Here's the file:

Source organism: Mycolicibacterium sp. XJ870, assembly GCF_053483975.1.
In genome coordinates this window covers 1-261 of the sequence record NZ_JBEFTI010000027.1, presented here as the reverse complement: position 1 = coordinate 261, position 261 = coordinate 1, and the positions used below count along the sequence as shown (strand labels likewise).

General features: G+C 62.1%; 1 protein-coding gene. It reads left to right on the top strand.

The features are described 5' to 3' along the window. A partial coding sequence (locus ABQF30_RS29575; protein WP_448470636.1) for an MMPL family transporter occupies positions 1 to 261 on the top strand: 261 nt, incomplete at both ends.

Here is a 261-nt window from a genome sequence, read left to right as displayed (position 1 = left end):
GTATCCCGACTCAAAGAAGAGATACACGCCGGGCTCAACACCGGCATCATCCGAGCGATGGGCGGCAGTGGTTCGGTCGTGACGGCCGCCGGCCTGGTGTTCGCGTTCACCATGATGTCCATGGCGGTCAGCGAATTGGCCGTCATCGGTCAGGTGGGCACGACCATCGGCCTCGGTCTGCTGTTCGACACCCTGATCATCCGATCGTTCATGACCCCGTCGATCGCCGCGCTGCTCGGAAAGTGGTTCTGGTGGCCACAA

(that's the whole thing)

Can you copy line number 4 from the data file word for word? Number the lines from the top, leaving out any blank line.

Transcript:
The features are described 5' to 3' along the window. A partial coding sequence (locus ABQF30_RS29575; protein WP_448470636.1) for an MMPL family transporter occupies positions 1 to 261 on the top strand: 261 nt, incomplete at both ends.